Do you ask the question? “How many circumstances, since then, have befallen me as prodigies? A strange black dog entered the house; a snake came down from the tiles through the sky-light; a hen crowed; the soothsayer forbade it; the diviner warned me not: besides, before winter there is no sufficient reason for me to commence upon any new undertaking.” This will be the case.

Cato, Marcus Porcius (234-149 BC)

Cato the Elder's book On Agriculture De Agri Cultura is dated to about 160 BC. The use of Bruma in this context could mean the winter solstice as a particular date. The context, however, is referring to broader periods of time. In this context, “by deep winter,” “by winter” would also give a proper understanding of the harvesting described. No festival is mentioned in association with Bruma.
De Agri Cultura 17.1.2
Robus materies, item ridica, ubi solstitium fuerit,
ad brumam semper tempestiua est; cetera materies
quae semen habet, cum semen maturum habet, tum
Oak wood and also wood for vine props is always ripe for cutting at the time of the winter solstice. Other species which bear seed are ripe when the seeds are mature, while those which are seedless are ripe when they shed bark.

Lucretius Carus, Titus (99-50 BC)

Lucretius' poem De Rerum Natura “On the Nature of Things” is a defense of Epicurean philosophy.
The discussion of the shortening of the days in book V is found in Watson's translation beginning at p 218. Bruma is used with reference to the winter solstice and the seasonal effects, but no mention of a feast or festivities is indicated.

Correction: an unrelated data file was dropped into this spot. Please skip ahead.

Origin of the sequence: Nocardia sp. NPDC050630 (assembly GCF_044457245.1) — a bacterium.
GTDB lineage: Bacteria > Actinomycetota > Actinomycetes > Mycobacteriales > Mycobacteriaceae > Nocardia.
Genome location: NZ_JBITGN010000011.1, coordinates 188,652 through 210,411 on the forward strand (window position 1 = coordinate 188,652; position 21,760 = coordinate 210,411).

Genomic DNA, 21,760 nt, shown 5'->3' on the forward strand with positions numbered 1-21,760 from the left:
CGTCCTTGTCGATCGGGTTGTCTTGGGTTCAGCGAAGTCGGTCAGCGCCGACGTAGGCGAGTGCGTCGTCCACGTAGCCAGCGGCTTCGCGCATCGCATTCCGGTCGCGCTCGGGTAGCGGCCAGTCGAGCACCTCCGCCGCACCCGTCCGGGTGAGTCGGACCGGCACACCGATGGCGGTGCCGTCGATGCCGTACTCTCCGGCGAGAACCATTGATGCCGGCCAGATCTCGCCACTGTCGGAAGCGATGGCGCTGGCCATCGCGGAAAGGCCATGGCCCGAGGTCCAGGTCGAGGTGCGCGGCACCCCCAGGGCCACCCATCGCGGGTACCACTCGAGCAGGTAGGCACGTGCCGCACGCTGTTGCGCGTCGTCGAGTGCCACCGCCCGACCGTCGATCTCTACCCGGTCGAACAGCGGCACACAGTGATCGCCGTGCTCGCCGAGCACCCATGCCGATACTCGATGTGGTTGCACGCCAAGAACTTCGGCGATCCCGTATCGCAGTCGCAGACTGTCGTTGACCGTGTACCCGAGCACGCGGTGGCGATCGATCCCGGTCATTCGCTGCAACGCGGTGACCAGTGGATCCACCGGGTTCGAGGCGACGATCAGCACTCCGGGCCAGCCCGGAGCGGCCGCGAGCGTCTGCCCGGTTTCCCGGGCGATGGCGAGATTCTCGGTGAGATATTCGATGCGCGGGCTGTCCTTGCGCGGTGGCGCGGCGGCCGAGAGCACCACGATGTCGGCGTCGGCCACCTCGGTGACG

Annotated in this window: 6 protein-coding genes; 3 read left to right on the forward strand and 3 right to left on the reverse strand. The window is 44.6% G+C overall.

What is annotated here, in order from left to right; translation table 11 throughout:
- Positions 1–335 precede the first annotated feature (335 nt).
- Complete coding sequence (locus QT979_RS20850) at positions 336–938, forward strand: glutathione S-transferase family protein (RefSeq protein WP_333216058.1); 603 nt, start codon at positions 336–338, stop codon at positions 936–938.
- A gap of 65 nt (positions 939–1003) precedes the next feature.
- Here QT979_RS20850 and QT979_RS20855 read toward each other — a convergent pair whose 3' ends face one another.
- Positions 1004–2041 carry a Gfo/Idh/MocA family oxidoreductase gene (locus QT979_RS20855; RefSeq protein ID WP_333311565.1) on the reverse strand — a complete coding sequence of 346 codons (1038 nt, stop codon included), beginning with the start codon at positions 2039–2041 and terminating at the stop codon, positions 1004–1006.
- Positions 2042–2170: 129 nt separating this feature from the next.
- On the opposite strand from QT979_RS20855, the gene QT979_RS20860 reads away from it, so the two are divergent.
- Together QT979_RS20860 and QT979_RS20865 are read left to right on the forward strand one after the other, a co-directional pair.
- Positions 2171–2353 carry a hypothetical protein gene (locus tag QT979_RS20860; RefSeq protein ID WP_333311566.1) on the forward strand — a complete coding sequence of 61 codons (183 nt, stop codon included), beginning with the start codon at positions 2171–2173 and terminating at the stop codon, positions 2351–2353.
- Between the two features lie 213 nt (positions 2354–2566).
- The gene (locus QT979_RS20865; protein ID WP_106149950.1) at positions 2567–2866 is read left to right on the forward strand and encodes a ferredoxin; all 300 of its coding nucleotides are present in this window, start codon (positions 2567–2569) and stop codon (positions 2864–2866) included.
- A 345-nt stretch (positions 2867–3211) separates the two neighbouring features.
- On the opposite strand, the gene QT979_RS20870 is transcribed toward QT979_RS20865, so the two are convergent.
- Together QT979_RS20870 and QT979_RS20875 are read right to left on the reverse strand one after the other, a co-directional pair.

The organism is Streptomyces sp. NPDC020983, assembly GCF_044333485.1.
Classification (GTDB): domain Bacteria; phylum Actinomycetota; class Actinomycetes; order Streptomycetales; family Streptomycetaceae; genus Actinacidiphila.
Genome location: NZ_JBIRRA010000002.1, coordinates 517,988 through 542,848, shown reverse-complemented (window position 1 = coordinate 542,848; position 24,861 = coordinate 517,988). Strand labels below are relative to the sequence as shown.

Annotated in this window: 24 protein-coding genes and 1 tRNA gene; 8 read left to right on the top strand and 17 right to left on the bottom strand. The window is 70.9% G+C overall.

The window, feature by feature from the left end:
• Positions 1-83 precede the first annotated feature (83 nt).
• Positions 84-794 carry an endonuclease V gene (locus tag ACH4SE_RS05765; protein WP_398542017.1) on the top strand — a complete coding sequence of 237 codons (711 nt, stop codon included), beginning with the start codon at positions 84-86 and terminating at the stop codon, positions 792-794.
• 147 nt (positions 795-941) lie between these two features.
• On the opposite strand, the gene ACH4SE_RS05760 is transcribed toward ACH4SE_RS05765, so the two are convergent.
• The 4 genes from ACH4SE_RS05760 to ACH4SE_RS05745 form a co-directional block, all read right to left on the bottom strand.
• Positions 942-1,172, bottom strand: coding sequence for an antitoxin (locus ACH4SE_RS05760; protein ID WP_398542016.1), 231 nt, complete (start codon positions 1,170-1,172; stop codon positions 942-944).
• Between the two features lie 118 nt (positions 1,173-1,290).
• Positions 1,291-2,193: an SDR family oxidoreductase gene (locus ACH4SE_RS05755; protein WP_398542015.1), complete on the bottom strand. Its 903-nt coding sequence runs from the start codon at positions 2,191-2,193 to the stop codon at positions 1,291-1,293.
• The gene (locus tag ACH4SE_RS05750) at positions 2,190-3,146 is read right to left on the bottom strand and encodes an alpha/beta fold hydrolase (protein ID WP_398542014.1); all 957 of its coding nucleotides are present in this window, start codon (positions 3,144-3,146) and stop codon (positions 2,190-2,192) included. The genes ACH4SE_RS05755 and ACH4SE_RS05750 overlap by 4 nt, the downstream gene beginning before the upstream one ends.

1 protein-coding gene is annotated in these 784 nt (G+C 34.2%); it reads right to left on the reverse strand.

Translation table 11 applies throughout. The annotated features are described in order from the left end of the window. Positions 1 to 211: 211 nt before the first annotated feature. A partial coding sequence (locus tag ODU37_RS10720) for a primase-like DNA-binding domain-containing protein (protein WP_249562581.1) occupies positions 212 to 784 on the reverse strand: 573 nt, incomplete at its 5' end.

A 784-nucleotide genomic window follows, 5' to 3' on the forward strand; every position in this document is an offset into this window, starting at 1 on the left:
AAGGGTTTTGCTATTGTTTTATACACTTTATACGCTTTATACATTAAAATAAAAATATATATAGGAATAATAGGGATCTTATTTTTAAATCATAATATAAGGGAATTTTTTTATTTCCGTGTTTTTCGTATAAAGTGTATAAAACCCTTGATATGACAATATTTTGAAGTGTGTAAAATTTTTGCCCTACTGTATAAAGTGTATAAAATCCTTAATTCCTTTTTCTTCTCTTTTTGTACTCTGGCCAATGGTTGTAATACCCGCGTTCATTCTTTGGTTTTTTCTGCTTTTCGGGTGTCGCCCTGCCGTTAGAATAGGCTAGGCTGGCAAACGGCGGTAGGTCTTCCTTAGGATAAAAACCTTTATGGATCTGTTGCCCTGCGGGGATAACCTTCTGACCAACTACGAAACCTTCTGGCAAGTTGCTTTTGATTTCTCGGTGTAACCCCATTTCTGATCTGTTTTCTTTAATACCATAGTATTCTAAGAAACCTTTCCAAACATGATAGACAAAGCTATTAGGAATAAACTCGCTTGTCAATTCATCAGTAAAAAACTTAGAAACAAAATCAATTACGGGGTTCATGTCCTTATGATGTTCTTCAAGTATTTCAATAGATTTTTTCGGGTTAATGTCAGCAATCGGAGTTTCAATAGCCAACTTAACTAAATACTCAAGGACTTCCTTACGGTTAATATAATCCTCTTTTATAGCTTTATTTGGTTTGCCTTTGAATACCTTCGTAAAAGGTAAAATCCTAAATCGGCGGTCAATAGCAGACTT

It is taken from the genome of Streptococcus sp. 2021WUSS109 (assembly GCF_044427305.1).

De Rerum Natura 5.616, 5.640, 5.746
Nec ratio solis simplex [et] recta patescit,
quo pacto aestivis e partibus aegocerotis
brumalis adeat flexus atque inde revertens
canceris ut vertat metas ad solstitialis,
Nor does the law of the sun's motion appear plain and evident,
nor is it demonstrable how he passes from his summer regions
to the wintery part of his course in Capricorn [sic. for “Cancer”],
and how, coming back from thence, he turns to the solstitial points.
qui queat aestivis solem detrudere signis
brumalis usque ad flexus gelidumque rigorem,
et qui reiciat gelidis a frigoris umbris
which drives the sun from the summer signs
into the winter part of his course, and into freezing cold;
and the other may be that which sends him back from the freezing shades of cold
into the warm regions
altitonans Volturnus et Auster fulmine pollens.
tandem Bruma nives adfert pigrumque rigorem
reddit. Hiemps sequitur crepitans hanc dentibus algu.
Of great Volturnus, and the Southwind strong
With thunder-bolts. At last earth's Shortest-Day
Bears on to men the snows and brings again
The numbing cold. And Winter follows her,

Propertius, Sextus (b50–45 BC died 15 BC)

Propertius' book of Love Elegies was published circa 25 BC. Bruma is used with reference to winter as the cold time of the year.
Elegiae 1.8a.9
tu potes insolitas, Cynthia, ferre nives?
o utinam hibernae duplicentur tempora brumae,
et sit iners tardis navita Vergiliis,
I wish the time of winter frosts could be doubled,
and the sailor sit inert with the Pleiads absent.
If only your rope would remain tied to the Etrurian beach,
  • Sextus Propertius, Elegies (English) (ed. Vincent Katz)
  • Sextus Propertius, Elegies (Latin) (ed. Lucian Mueller)

Caesar, Gaius Iulius (100 - 44 BC)